Great (and Greater) Expectations – balancing competing challenges and opportunities

Stakeholder expectations are increasing and the challenges are more complex – but in an increasingly polarised world, there seems to be less focus on what we all know to be true – that no one can get all their expectations met and trade-offs and compromise are necessary.

To be successful and sustainable in the long run, all organisations be they private sector or government, need to take a balanced perspective and that is what sustainability is all about: taking a balanced and longer-term perspective in order succeed.

Issues and expectations are converging

Take climate change and energy. A few years ago the focus was on reducing emissions and moving from coal to gas as an intermediate solution on the path to a renewable future. Now in 2017, climate change policy and energy policy are twinned and the challenges of energy security coupled with affordability are front and centre. Renewables and new technologies are coming to the forefront and gas is being seen as a way to support energy security and not necessarily an intermediate solution. Organisations are having to re-think and will need to be agile as they transition to a low carbon future with a diversified energy portfolio. The transition needs to be considered from the corporate and asset level with different challenges arising on this journey.

Multi-faceted social dimensions

The affordability challenges highlighted through the energy debate are extremely important but there are also a myriad of other social challenges (and opportunities) that organisations need to manage. These include engaging with local communities impacted through economic or technological changes; ensuring the continued safety and mental health and wellbeing of your workforce as disruption occurs in certain industries and standing up for human rights.

As we have seen through recent high-profile cases, human rights challenges are not someone else’s problem. They can occur here at home in Australia as well as in any organisational supply chain. Increased expectations by consumers, investors and activists of transparency in supply chains means business can take a leading role in responding. Possible legislative responses in the areas of modern slavery mean that these issues need to be integrated into everyone’s procurement processes.

Telling your story, transparently

Organisations need to tell their story – how they create value and what the challenges are in doing so. To do that, organisations need to have robust processes in place to understand their key stakeholder issues and then ensure their actions are aligned. Through transparent and meaningful reporting, organisations can help stakeholders better understand the organisation and its impacts. International reporting frameworks can be used to demonstrate integration of actions and strategy and the UN Sustainable Development Goals can be leveraged to demonstrate that the actions of organisations support the achievement of global priorities. But for it to be effective, it has to be driven from the top – an organisation has to want to engage with its diverse stakeholders on the issues that really matter to them in a transparent way.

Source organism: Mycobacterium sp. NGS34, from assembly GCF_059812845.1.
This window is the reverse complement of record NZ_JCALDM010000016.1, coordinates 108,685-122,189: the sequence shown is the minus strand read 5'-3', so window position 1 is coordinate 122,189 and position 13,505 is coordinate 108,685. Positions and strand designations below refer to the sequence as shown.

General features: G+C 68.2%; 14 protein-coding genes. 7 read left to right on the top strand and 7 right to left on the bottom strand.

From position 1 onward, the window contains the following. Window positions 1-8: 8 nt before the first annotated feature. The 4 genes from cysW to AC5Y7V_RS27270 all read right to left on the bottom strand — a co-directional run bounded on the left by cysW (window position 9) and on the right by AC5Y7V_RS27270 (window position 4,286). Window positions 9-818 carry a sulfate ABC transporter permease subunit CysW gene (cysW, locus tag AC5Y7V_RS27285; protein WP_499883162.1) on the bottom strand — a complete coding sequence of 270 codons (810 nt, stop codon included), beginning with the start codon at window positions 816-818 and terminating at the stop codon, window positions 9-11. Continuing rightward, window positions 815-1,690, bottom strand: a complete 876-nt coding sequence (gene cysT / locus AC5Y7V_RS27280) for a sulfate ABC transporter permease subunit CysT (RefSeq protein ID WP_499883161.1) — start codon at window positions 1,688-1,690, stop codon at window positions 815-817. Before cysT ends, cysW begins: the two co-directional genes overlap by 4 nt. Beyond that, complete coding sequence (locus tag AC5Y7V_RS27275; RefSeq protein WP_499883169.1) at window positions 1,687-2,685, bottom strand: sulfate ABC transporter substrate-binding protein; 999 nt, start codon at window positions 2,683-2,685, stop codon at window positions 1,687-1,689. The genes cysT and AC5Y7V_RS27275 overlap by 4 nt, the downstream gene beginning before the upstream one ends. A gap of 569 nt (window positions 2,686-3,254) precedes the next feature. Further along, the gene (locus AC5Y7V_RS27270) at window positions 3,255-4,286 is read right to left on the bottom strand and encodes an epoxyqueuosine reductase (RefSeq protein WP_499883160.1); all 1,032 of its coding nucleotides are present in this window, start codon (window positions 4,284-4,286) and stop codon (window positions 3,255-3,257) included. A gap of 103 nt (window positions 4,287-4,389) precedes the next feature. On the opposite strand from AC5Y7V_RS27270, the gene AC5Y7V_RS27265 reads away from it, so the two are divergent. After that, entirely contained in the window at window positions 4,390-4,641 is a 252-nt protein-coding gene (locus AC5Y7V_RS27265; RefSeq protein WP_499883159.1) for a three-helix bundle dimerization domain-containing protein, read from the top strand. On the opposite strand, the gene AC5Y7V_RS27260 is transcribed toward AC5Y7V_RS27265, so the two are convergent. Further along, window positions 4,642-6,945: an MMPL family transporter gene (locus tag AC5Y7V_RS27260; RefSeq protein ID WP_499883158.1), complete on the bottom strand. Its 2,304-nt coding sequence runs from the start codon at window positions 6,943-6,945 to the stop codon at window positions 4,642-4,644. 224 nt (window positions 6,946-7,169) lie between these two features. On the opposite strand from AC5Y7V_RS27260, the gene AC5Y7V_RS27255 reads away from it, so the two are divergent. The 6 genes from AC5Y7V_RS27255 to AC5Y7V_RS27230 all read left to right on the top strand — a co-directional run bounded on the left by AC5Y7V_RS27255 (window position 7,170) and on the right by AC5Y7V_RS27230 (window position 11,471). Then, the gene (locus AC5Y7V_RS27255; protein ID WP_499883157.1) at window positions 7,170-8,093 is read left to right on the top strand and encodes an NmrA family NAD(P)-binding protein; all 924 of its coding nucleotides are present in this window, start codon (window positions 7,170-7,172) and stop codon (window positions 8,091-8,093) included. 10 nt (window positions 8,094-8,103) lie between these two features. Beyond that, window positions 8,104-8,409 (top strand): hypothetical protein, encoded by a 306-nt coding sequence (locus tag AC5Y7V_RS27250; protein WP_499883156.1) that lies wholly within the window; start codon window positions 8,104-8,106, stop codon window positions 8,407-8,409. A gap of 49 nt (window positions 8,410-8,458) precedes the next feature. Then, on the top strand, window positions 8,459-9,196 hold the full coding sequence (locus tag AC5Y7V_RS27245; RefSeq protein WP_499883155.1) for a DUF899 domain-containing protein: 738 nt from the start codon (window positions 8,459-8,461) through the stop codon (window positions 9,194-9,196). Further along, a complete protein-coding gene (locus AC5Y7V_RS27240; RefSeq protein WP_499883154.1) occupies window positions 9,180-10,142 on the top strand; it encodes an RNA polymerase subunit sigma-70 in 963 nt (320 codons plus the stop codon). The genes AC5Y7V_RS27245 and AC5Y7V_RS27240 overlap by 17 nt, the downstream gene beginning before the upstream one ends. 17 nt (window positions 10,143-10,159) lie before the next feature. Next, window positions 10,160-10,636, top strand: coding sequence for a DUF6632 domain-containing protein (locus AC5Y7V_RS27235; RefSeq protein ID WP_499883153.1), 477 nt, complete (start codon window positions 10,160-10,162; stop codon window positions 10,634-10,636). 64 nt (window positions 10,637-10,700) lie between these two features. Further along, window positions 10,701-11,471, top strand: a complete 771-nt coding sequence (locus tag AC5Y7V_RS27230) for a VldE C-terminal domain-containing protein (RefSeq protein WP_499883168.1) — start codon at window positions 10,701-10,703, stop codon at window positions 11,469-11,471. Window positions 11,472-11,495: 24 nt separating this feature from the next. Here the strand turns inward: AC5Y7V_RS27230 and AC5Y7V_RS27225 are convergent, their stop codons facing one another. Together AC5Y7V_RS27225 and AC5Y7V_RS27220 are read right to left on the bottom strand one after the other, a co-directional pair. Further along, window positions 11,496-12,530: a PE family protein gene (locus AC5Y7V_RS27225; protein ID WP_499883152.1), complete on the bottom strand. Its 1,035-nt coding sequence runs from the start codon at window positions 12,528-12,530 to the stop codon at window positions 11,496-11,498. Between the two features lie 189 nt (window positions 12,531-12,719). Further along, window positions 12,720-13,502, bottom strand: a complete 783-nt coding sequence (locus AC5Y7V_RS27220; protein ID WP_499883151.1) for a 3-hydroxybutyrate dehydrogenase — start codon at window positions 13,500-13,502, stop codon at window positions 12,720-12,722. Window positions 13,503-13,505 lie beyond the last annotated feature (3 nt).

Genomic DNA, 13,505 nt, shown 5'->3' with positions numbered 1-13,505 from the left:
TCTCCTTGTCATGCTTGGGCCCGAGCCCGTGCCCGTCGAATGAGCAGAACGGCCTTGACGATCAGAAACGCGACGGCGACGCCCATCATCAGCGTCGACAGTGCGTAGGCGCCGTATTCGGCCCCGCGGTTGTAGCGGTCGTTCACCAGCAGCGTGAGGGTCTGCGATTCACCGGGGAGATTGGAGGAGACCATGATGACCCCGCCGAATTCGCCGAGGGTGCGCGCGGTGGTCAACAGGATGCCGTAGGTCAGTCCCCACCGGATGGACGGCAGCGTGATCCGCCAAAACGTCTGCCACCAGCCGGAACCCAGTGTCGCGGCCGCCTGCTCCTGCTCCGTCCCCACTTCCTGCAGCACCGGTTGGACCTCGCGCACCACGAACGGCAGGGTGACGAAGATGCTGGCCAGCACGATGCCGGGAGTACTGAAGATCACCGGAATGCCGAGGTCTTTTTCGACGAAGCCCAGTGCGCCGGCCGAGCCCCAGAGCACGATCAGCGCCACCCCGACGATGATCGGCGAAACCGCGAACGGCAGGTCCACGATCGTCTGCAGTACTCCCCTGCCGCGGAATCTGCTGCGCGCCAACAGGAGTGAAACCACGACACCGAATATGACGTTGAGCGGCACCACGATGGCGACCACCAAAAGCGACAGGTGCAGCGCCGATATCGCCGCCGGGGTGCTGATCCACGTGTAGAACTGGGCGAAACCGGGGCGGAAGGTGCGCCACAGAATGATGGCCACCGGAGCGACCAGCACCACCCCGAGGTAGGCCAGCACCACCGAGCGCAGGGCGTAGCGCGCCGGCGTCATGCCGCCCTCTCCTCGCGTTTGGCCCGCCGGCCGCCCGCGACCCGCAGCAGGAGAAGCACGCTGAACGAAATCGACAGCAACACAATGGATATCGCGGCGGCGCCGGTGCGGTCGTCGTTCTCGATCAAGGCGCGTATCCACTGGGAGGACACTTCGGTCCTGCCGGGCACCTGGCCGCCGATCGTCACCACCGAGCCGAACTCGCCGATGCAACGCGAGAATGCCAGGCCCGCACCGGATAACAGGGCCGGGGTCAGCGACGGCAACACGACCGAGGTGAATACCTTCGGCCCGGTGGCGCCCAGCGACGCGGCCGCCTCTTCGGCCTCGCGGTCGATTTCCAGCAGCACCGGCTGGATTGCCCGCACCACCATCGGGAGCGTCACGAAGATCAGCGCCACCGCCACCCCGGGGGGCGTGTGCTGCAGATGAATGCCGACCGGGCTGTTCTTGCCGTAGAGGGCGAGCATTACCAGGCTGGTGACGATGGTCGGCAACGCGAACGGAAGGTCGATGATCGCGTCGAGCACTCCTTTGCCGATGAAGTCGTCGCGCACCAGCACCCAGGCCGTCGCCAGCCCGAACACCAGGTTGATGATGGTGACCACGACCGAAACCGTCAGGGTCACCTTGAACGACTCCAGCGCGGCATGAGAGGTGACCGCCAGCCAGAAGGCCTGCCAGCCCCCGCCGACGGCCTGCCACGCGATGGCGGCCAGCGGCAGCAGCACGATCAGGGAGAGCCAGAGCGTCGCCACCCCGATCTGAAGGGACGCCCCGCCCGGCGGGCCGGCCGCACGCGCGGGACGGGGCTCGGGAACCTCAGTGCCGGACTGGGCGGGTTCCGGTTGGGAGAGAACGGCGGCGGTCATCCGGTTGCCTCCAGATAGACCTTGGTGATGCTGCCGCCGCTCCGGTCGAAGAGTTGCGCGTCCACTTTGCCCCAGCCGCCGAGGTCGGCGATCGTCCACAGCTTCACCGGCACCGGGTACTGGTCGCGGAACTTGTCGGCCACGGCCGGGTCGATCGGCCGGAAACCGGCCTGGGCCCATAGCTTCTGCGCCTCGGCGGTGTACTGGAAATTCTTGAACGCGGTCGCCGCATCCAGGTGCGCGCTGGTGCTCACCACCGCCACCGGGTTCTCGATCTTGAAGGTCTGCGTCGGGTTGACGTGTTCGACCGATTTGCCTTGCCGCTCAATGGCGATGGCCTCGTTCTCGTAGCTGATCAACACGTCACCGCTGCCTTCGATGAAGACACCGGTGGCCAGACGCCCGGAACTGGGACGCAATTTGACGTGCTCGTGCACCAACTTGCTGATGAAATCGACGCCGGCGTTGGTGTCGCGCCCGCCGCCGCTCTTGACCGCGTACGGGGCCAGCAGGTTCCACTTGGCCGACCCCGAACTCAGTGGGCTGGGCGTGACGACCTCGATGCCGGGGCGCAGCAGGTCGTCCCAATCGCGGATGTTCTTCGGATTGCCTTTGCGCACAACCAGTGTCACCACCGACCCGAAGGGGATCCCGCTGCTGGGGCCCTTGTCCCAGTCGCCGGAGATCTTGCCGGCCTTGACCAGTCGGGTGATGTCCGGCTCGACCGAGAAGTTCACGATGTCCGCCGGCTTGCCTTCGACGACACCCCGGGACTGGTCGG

Anticipating the future

Issues are constantly evolving and things don’t stand still and therefore you need to anticipate things in order to plan your next moves. But let’s not forget that all sustainability challenges involve people so the human analysis, nuance and understanding is essential to navigating these challenges now and into the future. Through harnessing technology, advanced analytics and human insight together, opportunities and risks can be identified, analysed and responded to in a more agile manner than ever before.

Things to consider

Organisations need to focus more on managing competing challenges and taking a longer-term view through a multi-stakeholder lens. This can be done through connecting the issues across stakeholder groups and leverage a shared perspective so the benefits can be gained and any costs shared together to move forward.

Specifically organisations should:

  • Identify the most material issues for your stakeholders and integrate them with your business strategy;
  • Start the planning now to navigate the complex challenges in energy and climate change strategy and response while linking in the social dimensions;
  • Better demonstrate and maximise your social impact and return on investment through measurement and monitoring techniques;
  • Communicate better with your stakeholders through better reporting that focuses on what really matters, tells how you create value and how you are really performing and;
  • Anticipate future sustainability challenges through leveraging technology and human analysis to give you the insights you need to respond in this agile world.

We are here to help you manage those great expectations of your stakeholders and succeed into the future. See our page for how we can assist.


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